I recently read an article in the Virginia Journal of Education that made me think about my feelings toward my mobility aids. The author, Kelly Hickok, is a wheelchair user, and she described how mobility aids give her a sense of freedom. She wrote, “We don’t view our wheelchairs or other mobility aids as ‘confining.’ Such assistance, in fact, is quite liberating because it gives us greater independence.”
I have Charcot-Marie-Tooth type 1A and wear ankle-foot orthoses (AFOs) to help with drop foot, ankle instability, and balance. I have a love-hate relationship with my AFOs. They help to improve my walking and allow me to accomplish more than I could without them. However, I still have issues with their appearance and how other people view them. I am working on my awkwardness about wearing them and have become more comfortable with wearing clothing that exposes my AFOs.
I often use a cane when walking long distances and on uneven ground, and to help with my balance. I’ve become more comfortable using my cane in public places where I expect to see people I know. However, I still feel a little embarrassed that I need to use it.
It makes it easier for me to walk and keep up when I’m out with a group and reduces my fatigue levels after a day out. So, why do I feel self-conscious about my cane? I am not sure. Do my mobility aids allow me to participate in more activities? The answer is yes, the aids allow me to get out and about more often.
Research has found that elderly patients with reduced mobility have poorer health-related quality of life. On the other hand, studies suggest that increased social interaction  improved quality of life scores. That makes sense to me; if you can get out and about, you tend to feel more positive. If I am having a stressful day, going out to be among people helps to lift my mood. It seems that both social interaction and mobility can have a beneficial impact on mental health.
I can understand why people believe that their mobility aids give them more freedom. The aids allow them to go places and do things they couldn’t do otherwise. My AFOs and cane enable me to engage in more activities than I could before I had them.
Do I need to love my aids to see the benefits? No, but I should accept them for the advantages they give me. Perhaps I need to recognize that by using them, I am improving my quality of life. One day, I hope to be able to say without hesitation that my mobility aids are “liberating.” Meanwhile, I am working hard to overcome my hang-ups about living with a disability.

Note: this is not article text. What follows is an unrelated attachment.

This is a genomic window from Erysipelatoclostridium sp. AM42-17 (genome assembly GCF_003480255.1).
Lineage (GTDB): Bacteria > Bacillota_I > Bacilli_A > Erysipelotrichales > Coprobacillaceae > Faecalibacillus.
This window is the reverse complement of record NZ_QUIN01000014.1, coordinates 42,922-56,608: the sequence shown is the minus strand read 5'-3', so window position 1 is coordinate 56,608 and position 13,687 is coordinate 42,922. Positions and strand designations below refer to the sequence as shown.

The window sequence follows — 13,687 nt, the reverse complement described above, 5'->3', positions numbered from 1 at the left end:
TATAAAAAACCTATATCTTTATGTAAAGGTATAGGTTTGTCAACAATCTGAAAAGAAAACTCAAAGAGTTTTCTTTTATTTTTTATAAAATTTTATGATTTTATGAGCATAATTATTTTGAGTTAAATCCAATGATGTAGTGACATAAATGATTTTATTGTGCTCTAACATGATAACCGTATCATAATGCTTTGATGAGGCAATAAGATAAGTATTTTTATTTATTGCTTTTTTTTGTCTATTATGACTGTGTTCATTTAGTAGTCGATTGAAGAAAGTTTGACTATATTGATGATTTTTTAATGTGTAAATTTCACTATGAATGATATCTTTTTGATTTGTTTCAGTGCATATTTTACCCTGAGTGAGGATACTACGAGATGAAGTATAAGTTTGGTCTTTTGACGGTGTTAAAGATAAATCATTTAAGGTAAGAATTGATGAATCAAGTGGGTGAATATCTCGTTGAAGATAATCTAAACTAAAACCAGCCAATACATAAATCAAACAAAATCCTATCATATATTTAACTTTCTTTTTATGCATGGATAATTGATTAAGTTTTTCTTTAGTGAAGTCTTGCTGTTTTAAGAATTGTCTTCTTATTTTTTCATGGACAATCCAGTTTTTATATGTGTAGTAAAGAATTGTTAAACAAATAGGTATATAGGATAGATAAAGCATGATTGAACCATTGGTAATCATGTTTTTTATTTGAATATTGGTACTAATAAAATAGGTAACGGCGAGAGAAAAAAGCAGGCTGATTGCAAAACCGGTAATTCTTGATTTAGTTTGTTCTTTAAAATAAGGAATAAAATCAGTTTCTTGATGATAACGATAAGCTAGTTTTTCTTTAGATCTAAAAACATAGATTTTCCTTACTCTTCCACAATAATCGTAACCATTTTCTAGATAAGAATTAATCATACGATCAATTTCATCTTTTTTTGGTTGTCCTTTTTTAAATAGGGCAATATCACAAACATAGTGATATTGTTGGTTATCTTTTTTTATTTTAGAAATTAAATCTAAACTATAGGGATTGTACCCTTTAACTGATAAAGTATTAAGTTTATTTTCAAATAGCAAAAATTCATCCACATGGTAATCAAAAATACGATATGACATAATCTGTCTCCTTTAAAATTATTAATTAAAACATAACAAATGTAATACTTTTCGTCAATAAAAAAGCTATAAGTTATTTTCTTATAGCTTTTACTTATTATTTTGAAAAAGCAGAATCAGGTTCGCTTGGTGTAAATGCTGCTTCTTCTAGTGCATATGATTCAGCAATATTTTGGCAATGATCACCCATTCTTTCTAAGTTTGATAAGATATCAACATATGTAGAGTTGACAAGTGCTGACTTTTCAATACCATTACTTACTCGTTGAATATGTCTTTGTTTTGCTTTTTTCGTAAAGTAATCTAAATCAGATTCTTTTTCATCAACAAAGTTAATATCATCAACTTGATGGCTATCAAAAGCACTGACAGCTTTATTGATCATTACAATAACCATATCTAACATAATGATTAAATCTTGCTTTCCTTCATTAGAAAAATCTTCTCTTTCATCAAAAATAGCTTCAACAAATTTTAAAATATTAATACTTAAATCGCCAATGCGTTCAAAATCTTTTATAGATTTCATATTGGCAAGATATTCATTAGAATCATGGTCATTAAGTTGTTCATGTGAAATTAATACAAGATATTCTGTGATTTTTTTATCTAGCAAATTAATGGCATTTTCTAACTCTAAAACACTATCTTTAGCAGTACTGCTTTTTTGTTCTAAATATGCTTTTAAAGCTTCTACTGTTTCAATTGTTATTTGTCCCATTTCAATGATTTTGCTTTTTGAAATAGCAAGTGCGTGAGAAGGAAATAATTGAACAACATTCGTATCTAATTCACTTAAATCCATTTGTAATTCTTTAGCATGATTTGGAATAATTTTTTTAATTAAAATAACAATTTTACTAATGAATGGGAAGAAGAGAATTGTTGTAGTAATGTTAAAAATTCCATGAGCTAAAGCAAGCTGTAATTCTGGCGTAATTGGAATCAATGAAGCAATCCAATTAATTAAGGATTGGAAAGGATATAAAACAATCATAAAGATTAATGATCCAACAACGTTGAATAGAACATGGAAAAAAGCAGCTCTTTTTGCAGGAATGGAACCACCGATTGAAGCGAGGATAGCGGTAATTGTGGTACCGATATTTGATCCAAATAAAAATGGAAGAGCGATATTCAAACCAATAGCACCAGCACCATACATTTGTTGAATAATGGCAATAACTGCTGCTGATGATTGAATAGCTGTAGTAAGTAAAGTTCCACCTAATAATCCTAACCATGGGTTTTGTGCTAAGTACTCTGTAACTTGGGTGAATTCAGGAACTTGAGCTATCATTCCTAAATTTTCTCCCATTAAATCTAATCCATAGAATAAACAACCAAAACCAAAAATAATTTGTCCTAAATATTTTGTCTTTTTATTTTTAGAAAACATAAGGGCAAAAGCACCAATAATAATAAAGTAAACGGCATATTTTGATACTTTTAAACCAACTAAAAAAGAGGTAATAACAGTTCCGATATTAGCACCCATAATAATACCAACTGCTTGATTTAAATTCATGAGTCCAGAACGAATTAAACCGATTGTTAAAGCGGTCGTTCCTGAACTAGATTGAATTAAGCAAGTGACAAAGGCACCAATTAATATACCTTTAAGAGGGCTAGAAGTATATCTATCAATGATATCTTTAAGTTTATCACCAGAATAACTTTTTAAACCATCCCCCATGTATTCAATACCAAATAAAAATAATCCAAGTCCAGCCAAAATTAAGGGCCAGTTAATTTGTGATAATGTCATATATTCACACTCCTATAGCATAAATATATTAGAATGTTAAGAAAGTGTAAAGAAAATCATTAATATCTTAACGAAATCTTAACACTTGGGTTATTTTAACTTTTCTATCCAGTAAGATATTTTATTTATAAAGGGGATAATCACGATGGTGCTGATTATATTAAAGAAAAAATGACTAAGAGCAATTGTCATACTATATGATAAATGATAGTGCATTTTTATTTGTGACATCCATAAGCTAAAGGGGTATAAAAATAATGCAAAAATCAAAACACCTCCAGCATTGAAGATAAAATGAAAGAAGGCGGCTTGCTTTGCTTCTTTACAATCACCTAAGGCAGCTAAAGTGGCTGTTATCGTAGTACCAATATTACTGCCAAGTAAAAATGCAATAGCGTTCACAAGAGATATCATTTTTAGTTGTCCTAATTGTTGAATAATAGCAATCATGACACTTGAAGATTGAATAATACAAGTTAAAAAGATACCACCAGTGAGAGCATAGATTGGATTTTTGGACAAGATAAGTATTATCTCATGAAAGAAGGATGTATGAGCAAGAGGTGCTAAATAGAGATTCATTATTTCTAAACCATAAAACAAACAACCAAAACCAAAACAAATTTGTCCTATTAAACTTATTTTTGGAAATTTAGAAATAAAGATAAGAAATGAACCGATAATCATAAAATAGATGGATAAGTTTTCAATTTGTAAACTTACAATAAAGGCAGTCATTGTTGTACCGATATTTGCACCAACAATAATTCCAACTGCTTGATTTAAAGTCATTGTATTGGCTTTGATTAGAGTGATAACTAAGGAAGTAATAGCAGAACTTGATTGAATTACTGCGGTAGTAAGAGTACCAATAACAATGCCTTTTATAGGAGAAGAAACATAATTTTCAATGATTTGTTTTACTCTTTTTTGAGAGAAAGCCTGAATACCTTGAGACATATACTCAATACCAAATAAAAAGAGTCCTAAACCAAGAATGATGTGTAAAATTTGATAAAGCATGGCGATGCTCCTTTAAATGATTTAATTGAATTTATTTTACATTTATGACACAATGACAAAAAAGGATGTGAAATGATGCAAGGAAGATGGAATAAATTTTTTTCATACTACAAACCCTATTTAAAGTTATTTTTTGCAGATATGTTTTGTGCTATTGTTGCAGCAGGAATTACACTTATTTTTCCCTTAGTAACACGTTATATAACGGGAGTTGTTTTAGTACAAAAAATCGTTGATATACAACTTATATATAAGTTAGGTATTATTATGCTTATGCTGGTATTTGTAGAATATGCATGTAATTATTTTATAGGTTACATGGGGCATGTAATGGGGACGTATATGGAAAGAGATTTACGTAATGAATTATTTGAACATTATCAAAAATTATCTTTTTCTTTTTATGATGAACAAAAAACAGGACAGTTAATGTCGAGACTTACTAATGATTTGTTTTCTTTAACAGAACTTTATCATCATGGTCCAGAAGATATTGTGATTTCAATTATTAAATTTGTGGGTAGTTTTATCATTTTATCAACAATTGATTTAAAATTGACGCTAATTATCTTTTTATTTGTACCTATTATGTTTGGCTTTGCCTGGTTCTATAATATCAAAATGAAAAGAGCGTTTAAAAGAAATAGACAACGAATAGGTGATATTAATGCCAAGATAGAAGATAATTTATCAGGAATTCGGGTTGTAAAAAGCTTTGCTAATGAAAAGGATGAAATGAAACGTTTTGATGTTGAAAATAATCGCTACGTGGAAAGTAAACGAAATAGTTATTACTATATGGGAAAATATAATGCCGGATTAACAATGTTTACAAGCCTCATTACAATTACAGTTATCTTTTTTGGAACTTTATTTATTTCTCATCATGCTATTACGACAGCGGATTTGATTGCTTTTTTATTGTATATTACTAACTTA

|Jill Price is a fourth grade teacher and a mom to a teenage son. She was diagnosed with CMT 1a at the age of 2. Jill loves to travel and enjoys spending time with her family and friends.|
Source Charcot-Marie-Tooth News
- Mobility predicts change in older adults’ health-related quality of life: evidence from a Vancouver falls prevention prospective cohort study, Davis JC, Bryan S, Best JR, Li LC, Hsu CL, Gomez C, Vertes KA, Liu-Ambrose T. Health Qual Life Outcomes. 2015 Jul 15;13:101. doi: 10.1186/s12955-015-0299-0. Full text
- Role of social interaction on quality of life, Debalina Datta, Pratyay Pratim Datta, Kunal Kanti Majumdar. Natl J Med Res. 2015; 5(4): 290-292. PDF
|Charcot-Marie-Tooth News is strictly a news and information website about the disease. It does not provide medical advice, diagnosis, or treatment. This content is not intended to be a substitute for professional medical advice, diagnosis, or treatment. Always seek the advice of your physician or other qualified health provider with any questions you may have regarding a medical condition. Never disregard professional medical advice or delay in seeking it because of something you have read on this website. The opinions expressed in this column are not those of Charcot-Marie-Tooth News or its parent company, BioNews Services, and are intended to spark discussion about issues pertaining to Charcot-Marie-Tooth.|
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